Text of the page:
But that would be a mistake. When atrios says they like to piss off liberals, this is part of what is going on when they brazenly lie. They want to make you mad. They want you to get into a big fight over 300 million dollar earmarks. They want you to start shouting "Liar!!  Liar!!".  They want to talk about pretty much anything other than the occupation, the collapse of the housing market, unemployment, falling real wages, global warming, the deficit and health care.  They want this to be about trivia and personalities.  So if Obama responds in-kind, he is falling into a trap.

This is particularly true about the campaign trying to label McCain/Palin as serial liars.  One of the central goals of Republican campaigns is to reinforce the idea that all politicians are alike--they all lie, they all make promises they won't keep, and they're all phonies.  That's why they love negative advertising. If their opponent doesn't respond in kind, the negative image sticks. If the opponent flings mud back, then that reinforces the idea that they're all the same, suppressing turnout.

There would be no better week for McCain than to have it spent with Axelrod and Black exchanging charges about the other side being liars.

Only the media can call out the lies. If the media won't do it, then it won't get done.  The facts are out there.  Obama's sardonic, consistent association of McCain and Bush is a much more effective message than getting sucked into a debate about lies over earmarks. 


Obama is calling McCain out on the falseness of the Maverick brand, and on the Bridge to Nowhere:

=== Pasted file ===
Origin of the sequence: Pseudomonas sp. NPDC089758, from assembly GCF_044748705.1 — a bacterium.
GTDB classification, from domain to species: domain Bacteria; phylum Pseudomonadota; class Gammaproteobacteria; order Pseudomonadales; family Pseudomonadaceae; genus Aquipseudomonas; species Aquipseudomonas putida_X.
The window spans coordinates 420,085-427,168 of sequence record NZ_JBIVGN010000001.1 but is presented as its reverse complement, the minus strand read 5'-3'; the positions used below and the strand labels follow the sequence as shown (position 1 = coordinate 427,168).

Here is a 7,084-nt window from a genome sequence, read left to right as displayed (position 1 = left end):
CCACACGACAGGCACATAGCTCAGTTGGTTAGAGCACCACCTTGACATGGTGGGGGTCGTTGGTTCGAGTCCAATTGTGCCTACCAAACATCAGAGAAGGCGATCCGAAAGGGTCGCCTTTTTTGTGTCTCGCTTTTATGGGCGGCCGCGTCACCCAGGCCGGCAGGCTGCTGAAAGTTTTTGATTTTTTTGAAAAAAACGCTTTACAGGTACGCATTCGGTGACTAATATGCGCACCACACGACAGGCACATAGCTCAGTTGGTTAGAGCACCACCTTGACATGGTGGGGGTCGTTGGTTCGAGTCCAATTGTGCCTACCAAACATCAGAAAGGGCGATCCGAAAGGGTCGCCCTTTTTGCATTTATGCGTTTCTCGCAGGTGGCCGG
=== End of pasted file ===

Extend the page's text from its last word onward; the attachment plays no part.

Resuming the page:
If we're gonna nationalize

Freddie and Fannie, then shouldn't we start doing things in citizens' interests?

Like how about offering 50 year fixed refi deals for people who want to lower their monthly payments? Even subprime borrowers, with some kind of IRS repayment enforcement in the event of default?

Letter to David Carr

Carr has a bit of Republican stenography on Sarah Palin. I sent a note of protest:

Mr. Carr:

Here's today's lede:

"Before Gov. Sarah Palin came flying in from the wilds of Alaska [she came from Juneau] for the Republican convention in St. Paul, there was a lot of sniggering in media rooms and satellite trucks about her beauty queen looks and rustic hobbies, and the suggestion that she was better suited to be a calendar model for a local auto body shop than a holder of the second-highest office in the land."

You will note, as I did, that there is no mention of any media coverage in this paragraph--just a reference to a phenomenon that must be pretty much constant, sardonic and cynical comments behind the scenes. I'm sure there was sniggering at their own talent at various times in the satellite truck. Of course, you will agree that what people are saying behind the scenes has matters little. What matters is what the editorial decision-makers decide to broadcast and print.

What they decided to print and broadcast, with a very few exceptions, was stenography of the Republican image machine. You yourself join in here, offering a piece that supports Palin's contention that the media will be a force for her to contend with while providing another bit of extremely positive coverage of her "personal history," with nary an expression of dubiousness and no mention of her capability for the office of Vice President. Take this hyperbolic paragraph: